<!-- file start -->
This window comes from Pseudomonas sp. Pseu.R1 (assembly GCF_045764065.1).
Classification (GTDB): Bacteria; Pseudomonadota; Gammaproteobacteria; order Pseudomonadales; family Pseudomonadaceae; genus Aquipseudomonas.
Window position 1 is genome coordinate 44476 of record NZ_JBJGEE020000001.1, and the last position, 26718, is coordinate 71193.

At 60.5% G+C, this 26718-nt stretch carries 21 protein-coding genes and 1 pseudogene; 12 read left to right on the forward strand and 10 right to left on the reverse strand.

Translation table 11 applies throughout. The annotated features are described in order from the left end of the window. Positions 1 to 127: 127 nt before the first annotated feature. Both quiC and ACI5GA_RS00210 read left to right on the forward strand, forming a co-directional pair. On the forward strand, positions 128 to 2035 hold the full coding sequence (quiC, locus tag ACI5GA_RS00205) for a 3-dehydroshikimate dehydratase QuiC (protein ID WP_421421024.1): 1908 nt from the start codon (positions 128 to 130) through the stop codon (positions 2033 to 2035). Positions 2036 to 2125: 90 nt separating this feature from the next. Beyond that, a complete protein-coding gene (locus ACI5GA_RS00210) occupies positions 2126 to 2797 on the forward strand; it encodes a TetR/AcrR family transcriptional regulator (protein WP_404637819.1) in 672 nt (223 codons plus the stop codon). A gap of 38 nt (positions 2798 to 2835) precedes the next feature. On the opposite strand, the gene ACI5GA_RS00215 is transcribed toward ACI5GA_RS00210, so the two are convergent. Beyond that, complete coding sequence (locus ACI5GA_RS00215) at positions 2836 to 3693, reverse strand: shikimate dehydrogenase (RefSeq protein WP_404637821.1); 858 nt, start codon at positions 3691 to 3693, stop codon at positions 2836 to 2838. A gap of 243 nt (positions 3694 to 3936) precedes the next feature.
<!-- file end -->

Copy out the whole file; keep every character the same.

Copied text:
This window comes from Pseudomonas sp. Pseu.R1 (assembly GCF_045764065.1).
Classification (GTDB): Bacteria; Pseudomonadota; Gammaproteobacteria; order Pseudomonadales; family Pseudomonadaceae; genus Aquipseudomonas.
Window position 1 is genome coordinate 44476 of record NZ_JBJGEE020000001.1, and the last position, 26718, is coordinate 71193.

At 60.5% G+C, this 26718-nt stretch carries 21 protein-coding genes and 1 pseudogene; 12 read left to right on the forward strand and 10 right to left on the reverse strand.

Translation table 11 applies throughout. The annotated features are described in order from the left end of the window. Positions 1 to 127: 127 nt before the first annotated feature. Both quiC and ACI5GA_RS00210 read left to right on the forward strand, forming a co-directional pair. On the forward strand, positions 128 to 2035 hold the full coding sequence (quiC, locus tag ACI5GA_RS00205) for a 3-dehydroshikimate dehydratase QuiC (protein ID WP_421421024.1): 1908 nt from the start codon (positions 128 to 130) through the stop codon (positions 2033 to 2035). Positions 2036 to 2125: 90 nt separating this feature from the next. Beyond that, a complete protein-coding gene (locus ACI5GA_RS00210) occupies positions 2126 to 2797 on the forward strand; it encodes a TetR/AcrR family transcriptional regulator (protein WP_404637819.1) in 672 nt (223 codons plus the stop codon). A gap of 38 nt (positions 2798 to 2835) precedes the next feature. On the opposite strand, the gene ACI5GA_RS00215 is transcribed toward ACI5GA_RS00210, so the two are convergent. Beyond that, complete coding sequence (locus ACI5GA_RS00215) at positions 2836 to 3693, reverse strand: shikimate dehydrogenase (RefSeq protein WP_404637821.1); 858 nt, start codon at positions 3691 to 3693, stop codon at positions 2836 to 2838. A gap of 243 nt (positions 3694 to 3936) precedes the next feature.